Danny Rocco knows Richmond’s players, from their jersey numbers to their 40-yard dash times to which way they might cut when confronted by a tackler. In fact, “They loved him,” said Russ Huesman, who succeeded Rocco when he left after five years there to become Delaware coach last December. With that affection comes a knowledge of Rocco’s offensive and defensive systems, especially considering his Richmond defensive staff accompanied him to Delaware but two aides stayed to serve Huesman.
The 2017 football season is following familiar patterns for Delaware, some of which the Blue Hens hope to keep repeating and others they’d rather not. The Hens were at their defensive best in Saturday’s 17-0 win over William & Mary at Delaware Stadium, where a young and evolving Tribe offense led by true freshman quarterback Shon Mitchell was fodder for the hosts. Delaware extended its shutout streak to six straight quarters while limiting William & Mary to 196 total yards.
John Monk did everything but set up a picnic table in William Penn’s backfield on Saturday. Linemen across from him proved no match for the Hodgson linebacker, who broke through for five sacks as the Silver Eagles romped to a 24-8 road victory at Bill Cole Stadium. “We had to contain, push everything to the inside,” Monk said. “When we did that, we knew that we could stop the run so they had to go to the air.
Muck Rack makes it simple to find people, tweets, or articles that mention any name, keyword, company, hashtag etc. We've compiled this guide to help you make the most of your search.
Selecting a term
Start searching tweets, articles from media outlets, articles mentioned in tweets, journalists'
names, titles and bios with some suggested searches:
Companies or Topics (e.g. iPhone, Microsoft)
Phrases (e.g. "cloud computing") — use quotes to keep the terms together
Twitter handles (e.g. @username) — returns those who have mentioned or replied to
Names (e.g. "David Pogue")
Hashtags (e.g. #sxsw, #london2012)
Bio details (e.g. vegan, Olympics, father)
Muck Rack's Advanced Search allows for many boolean operators.
Find results that mention multiple specified terms, use AND or
+. For example, ensure each result contains both Elon Musk and Mark Zuckerberg by
searching Musk AND Zuckerberg or Musk + Zuckerberg.
Use the operators OR or , to broaden your search when you'd like either of
multiple terms to appear in results. (This is the default behavior of our search when no operators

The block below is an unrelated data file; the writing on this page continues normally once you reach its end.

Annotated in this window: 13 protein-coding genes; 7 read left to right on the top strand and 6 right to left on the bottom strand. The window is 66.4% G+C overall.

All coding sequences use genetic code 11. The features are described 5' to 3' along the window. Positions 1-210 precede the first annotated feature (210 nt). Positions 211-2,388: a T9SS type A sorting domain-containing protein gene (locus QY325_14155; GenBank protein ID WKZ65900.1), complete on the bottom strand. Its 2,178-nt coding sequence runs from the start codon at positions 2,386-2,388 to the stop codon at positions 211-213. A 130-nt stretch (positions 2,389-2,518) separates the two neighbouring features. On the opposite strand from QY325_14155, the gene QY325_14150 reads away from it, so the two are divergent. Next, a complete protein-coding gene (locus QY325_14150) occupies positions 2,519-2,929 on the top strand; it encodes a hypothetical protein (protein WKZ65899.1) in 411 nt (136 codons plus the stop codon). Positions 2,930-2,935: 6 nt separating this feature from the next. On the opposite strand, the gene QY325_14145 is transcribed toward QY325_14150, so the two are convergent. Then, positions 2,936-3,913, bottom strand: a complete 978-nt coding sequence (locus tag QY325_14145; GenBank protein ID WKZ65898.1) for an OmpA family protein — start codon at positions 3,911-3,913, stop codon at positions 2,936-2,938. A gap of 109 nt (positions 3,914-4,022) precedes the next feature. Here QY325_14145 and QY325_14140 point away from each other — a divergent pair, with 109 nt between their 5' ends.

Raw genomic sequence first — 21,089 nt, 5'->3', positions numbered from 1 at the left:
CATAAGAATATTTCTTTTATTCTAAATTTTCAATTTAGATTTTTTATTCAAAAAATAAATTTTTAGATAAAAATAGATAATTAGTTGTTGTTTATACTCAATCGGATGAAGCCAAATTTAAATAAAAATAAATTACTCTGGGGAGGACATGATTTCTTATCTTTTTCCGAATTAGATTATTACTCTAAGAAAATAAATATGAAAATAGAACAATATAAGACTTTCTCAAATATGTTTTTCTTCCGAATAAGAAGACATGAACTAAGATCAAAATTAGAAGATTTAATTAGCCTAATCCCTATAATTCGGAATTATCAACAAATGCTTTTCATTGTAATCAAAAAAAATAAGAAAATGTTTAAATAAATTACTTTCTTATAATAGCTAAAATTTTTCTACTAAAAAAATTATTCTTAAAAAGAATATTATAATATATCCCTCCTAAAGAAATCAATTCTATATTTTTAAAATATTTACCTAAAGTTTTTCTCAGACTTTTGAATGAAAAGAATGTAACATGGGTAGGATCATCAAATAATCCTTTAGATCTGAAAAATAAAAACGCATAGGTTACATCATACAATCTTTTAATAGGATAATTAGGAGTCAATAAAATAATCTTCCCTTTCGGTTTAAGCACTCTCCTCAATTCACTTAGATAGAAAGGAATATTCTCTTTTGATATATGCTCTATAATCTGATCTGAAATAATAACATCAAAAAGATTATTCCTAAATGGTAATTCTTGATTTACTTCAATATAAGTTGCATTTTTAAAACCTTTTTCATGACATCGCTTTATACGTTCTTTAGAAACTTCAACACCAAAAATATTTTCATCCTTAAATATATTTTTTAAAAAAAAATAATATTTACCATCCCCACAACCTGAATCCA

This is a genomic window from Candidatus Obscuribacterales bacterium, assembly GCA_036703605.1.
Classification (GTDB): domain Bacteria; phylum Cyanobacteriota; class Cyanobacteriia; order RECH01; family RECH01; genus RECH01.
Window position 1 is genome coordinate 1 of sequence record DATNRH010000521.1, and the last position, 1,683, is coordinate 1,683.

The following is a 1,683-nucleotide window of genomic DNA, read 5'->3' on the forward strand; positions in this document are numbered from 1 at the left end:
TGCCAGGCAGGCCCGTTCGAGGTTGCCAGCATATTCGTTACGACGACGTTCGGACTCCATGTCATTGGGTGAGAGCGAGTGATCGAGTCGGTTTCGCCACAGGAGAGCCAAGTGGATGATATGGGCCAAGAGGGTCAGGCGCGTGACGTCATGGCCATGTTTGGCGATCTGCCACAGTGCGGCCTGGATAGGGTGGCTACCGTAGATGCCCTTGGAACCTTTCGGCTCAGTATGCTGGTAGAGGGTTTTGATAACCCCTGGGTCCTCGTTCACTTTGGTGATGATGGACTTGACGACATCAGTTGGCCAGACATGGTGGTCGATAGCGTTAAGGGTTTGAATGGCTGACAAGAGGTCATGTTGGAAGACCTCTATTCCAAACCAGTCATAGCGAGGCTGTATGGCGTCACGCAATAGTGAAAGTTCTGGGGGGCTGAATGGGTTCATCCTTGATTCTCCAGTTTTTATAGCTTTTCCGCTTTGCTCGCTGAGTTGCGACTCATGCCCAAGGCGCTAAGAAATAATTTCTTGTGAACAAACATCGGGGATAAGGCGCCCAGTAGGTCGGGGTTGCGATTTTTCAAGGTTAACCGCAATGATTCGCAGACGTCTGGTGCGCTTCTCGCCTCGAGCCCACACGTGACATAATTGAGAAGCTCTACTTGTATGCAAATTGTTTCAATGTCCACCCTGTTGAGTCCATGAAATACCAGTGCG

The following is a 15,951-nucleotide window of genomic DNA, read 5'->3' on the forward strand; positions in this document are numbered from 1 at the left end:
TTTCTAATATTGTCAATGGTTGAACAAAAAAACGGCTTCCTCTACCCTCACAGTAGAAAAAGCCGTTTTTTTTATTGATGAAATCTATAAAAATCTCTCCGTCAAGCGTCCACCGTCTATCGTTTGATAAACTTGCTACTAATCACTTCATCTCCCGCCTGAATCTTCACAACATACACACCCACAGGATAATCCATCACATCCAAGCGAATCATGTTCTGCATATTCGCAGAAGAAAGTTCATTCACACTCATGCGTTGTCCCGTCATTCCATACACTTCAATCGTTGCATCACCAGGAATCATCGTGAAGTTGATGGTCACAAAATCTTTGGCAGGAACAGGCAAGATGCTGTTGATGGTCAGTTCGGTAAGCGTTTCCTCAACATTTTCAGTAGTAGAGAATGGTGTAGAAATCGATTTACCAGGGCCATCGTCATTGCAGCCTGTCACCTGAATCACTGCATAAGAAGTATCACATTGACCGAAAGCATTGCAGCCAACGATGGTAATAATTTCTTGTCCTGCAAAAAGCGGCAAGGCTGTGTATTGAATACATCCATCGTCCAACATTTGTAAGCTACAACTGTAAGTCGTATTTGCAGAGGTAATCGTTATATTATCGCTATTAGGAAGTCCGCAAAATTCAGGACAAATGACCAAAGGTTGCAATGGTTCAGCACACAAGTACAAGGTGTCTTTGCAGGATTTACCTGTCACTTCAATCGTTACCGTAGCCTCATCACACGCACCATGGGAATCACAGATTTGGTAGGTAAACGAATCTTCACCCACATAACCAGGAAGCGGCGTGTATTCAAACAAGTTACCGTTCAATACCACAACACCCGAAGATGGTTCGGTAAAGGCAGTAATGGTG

are used). For example, results will contain either cake or cookie by searching cake OR cookie or cake,cookie
Use NOT or - to subtract results from your search. For
example, searching Disney will yield results about the Walt Disney Company as well as Walt Disney
World Resort. To exclude mentions of Disney World, search for Disney -World or Disney
When using one of these operators with a phrase, enclose it in quotation marks. For example, you can
find results about smartphones excluding Apple's iPhone 4S by searching smartphone -"iPhone
Exact case matching or punctuation
If you're searching for a brand name or keyword that relies on specific punctuation marks or capitalization, you can
find results that match your exact query by adding matchcase: before the keyword you're searching for, like matchcase:E*TRADE .
Use parentheses to separate multiple
boolean phrases. For example, to find journalists talking about having fun in Disney World or
Disneyland, search for ("disney world" OR disneyland) AND fun.
An asterisk can be used to search for any variation of a root word truncated by the asterisk. For example, searching for admin* will return results for administrator, administration, administer, administered, etc.
A near operator is an AND operator where you can control the distance between the words. You can vary the distance the near operation uses by adding a forward slash and number (between 0-99) such as strawberries NEAR/10 "whipped cream", which means the strawberries must exist within 10 words of "whipped cream".